Whose Lands? Whose Resources?
ABSTRACT Shalmali Guttal looks at shifts in agriculture policy in Cambodia and Laos as governments aim to transform the structures of their agriculture towards greater commercialization and markets. She argues this has far reaching impacts on rural social structures, and rural peoples’ access to land and security of tenure.
KEYWORDS extractive development; biodiversity; farmers; monocrops; land acquisition
The forests that the company is clearing are not degraded; they are forests from which we get food, roots, medicinal plants and things for our life.We have protected these forests for decades. Now the company will pull these forests out from their roots, they will take everything; they will sell the hardwood and take out all the plants. Nothing will grow there naturally.What the company will plant in this area will not be a forest; they will plant trees that we cannot even eat the leaves of. (Woman community resident. Ansar Chambok Commune, Krakor District, Pursat Province, Cambodia, on 9 April 2010)
In Cambodia and the Lao PDR (Laos), unbridled exploitation of natural resources by
state and private investors is increasing land insecurity, landlessness, environmental
degradation and poverty. Joined by the Mekong river, rural populations in both coun-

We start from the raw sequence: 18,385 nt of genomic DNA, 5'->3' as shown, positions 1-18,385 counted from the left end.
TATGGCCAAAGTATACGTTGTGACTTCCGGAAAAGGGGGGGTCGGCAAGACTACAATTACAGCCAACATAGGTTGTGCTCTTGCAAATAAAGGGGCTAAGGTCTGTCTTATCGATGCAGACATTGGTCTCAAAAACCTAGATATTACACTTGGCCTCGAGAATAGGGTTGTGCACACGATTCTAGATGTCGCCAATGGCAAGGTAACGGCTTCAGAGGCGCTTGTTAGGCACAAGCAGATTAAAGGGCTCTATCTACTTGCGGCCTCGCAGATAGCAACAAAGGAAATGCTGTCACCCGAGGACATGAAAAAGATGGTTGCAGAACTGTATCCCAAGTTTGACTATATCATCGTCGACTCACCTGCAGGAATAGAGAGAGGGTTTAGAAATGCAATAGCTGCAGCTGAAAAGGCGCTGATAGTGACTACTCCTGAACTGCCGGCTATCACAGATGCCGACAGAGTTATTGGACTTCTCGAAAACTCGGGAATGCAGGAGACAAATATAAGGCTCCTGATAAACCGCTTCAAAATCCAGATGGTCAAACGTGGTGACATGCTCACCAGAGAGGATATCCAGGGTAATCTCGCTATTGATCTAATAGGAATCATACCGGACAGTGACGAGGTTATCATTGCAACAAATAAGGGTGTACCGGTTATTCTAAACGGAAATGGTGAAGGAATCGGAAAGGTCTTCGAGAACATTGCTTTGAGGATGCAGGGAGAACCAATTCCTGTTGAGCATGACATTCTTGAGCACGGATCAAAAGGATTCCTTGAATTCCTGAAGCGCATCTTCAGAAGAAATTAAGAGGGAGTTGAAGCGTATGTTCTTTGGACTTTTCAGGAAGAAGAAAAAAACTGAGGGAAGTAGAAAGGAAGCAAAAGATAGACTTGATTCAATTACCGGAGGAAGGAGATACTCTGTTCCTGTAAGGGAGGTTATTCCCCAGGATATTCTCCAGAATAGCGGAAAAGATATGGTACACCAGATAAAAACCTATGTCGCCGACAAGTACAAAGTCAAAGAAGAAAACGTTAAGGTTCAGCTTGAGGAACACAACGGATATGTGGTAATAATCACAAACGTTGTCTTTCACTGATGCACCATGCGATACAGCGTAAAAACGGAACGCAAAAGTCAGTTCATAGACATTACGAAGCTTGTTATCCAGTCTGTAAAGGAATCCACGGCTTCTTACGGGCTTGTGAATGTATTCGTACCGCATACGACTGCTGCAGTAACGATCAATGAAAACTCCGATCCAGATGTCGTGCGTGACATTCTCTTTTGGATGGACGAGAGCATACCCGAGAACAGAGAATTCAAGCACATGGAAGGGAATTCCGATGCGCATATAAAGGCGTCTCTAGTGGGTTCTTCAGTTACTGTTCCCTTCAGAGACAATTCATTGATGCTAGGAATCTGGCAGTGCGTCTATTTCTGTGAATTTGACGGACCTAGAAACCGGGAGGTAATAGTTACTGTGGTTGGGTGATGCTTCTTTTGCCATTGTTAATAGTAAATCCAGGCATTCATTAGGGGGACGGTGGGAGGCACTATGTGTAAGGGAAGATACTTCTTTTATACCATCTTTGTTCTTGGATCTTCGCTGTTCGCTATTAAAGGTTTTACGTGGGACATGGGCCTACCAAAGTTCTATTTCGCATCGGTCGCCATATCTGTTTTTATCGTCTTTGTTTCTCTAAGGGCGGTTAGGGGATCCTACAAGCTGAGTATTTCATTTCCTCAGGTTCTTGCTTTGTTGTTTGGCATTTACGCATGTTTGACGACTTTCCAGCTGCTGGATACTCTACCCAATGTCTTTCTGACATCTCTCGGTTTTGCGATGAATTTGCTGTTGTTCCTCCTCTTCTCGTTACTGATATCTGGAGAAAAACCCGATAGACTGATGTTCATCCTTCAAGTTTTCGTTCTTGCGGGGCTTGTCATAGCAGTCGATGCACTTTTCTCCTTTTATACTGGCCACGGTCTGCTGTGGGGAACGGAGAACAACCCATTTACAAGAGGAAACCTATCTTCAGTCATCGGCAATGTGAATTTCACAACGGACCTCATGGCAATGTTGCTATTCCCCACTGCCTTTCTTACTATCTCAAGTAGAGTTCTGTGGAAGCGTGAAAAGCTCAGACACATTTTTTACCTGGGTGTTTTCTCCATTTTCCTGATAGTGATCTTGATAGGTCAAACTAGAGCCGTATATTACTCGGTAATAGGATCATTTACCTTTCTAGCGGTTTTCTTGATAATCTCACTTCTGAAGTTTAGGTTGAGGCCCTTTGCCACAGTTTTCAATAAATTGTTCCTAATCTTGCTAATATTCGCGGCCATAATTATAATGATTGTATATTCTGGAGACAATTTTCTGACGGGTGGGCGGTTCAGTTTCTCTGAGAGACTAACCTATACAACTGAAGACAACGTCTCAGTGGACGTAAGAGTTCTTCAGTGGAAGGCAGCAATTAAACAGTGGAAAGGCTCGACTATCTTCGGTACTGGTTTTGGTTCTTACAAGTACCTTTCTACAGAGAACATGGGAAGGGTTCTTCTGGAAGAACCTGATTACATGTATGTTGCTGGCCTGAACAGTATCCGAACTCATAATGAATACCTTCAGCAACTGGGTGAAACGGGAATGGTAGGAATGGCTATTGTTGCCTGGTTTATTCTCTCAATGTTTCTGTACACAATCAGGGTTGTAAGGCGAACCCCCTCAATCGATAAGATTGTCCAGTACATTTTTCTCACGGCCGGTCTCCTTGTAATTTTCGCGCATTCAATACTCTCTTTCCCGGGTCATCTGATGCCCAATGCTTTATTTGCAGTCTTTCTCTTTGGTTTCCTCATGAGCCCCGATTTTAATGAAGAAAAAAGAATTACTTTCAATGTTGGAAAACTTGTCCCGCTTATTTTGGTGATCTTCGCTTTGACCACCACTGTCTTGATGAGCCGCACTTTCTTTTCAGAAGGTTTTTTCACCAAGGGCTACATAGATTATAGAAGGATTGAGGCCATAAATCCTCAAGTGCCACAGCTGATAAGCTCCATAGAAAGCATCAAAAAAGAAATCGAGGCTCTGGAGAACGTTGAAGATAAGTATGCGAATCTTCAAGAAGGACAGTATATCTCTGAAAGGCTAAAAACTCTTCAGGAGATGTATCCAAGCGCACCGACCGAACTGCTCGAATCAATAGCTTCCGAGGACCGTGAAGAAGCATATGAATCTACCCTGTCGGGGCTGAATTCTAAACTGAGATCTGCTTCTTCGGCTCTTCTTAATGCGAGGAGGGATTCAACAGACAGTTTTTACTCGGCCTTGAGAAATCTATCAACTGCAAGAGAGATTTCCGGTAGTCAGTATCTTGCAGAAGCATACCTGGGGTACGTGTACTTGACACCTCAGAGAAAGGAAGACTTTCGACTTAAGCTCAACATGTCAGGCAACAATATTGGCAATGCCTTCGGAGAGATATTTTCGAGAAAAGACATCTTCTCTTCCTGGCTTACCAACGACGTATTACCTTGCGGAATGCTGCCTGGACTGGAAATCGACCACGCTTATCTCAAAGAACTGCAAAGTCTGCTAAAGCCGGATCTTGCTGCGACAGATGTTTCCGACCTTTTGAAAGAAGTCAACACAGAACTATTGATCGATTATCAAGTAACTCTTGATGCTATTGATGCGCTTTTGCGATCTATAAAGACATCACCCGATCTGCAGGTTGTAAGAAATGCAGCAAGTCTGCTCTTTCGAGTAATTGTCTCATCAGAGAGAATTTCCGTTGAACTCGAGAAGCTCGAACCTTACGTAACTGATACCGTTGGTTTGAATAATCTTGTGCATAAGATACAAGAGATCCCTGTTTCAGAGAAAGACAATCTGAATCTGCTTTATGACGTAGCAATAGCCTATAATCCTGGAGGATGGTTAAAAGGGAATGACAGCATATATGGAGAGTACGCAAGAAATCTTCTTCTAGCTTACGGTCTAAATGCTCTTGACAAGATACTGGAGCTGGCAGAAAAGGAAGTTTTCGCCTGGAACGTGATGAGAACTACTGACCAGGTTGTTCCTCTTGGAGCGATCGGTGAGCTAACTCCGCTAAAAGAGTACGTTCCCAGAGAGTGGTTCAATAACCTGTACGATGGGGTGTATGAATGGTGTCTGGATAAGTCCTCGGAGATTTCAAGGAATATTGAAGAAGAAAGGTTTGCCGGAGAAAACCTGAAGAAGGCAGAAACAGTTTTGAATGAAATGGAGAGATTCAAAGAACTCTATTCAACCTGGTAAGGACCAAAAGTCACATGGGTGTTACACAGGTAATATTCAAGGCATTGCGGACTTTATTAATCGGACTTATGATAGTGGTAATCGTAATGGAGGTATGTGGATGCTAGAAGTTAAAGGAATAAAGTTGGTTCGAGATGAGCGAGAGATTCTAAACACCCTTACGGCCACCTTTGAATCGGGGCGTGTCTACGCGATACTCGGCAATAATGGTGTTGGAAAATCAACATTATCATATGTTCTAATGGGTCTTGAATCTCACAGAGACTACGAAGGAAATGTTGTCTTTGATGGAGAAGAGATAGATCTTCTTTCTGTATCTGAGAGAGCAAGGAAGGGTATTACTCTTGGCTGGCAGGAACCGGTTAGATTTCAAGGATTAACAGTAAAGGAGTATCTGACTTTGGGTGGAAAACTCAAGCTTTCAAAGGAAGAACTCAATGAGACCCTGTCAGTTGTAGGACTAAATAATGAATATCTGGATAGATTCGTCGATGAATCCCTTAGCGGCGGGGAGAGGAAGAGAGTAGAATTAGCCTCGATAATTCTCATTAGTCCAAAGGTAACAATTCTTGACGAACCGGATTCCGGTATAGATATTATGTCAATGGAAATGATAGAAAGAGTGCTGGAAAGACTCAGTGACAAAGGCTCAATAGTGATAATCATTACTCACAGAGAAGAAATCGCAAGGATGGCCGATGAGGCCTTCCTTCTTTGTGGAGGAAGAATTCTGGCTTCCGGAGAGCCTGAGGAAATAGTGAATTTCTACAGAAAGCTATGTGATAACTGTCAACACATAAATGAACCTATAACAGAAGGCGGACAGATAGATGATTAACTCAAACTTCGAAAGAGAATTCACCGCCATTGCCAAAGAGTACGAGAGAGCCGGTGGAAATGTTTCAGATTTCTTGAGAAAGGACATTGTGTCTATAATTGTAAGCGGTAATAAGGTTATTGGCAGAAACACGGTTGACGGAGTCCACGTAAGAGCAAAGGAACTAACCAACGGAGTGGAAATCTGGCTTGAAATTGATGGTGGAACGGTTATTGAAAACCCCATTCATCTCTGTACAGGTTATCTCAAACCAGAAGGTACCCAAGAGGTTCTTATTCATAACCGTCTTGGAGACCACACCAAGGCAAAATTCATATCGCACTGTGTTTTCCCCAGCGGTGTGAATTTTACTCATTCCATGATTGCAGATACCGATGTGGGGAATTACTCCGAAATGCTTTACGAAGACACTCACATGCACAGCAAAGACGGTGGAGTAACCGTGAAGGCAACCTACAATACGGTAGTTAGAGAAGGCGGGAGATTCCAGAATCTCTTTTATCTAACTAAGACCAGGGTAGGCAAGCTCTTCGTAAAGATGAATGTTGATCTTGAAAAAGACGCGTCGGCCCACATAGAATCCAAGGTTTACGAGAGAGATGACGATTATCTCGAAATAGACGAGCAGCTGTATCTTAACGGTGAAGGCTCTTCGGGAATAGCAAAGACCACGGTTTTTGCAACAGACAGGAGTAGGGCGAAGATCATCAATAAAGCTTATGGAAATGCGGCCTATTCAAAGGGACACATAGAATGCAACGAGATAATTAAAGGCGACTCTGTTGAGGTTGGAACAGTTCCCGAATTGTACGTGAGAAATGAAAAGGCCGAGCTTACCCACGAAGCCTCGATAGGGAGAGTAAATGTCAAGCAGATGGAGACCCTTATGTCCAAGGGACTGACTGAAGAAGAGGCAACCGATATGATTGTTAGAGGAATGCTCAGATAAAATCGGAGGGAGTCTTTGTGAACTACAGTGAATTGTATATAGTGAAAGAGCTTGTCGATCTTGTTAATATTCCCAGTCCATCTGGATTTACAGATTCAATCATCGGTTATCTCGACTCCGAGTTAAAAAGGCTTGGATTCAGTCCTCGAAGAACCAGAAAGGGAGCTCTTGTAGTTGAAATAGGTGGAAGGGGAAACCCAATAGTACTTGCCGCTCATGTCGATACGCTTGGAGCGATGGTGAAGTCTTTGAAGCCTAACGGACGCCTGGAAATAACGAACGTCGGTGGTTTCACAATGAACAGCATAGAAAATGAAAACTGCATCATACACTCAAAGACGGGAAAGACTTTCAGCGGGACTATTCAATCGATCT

tries depend on the natural environment for food and livelihood security. Agricultural
production is largely rain-fed and integrated with local eco-systems: streams, ponds
and wetlands provide fish, frogs, crustaceans and molluscs, seasonal flooding regener-
ates soil fertility and biodiversity, forests and woods provide wild foods, fibres and med-
icinal plants, and common lands and fallows serve as grazing lands for cattle.
Laos, a country of about 6.5 million people and 160 ethnic groups, lies at the very
heart of the Mekong region. Rich in natural resources and biodiversity, the country
boasts stunning landscapes of rivers, mountains, forests, plateaus and alluvial plains.
Over 80 percent of the population resides in rural areas and is engaged in subsistence
agricultural production. Laos is home to about10,000 species of animals, plants, insects
and fish, and considered one of the world’s hotspots in rice biodiversity. Generations of
local experimentation, seed exchanges and seed selection among its various ethnic
groups has resulted in an astounding variety of traditional seed varieties and indigen-
ous knowledge about rice cultivation and resilience. The country is the second largest
contributor in the world to the International Rice Gene Bank.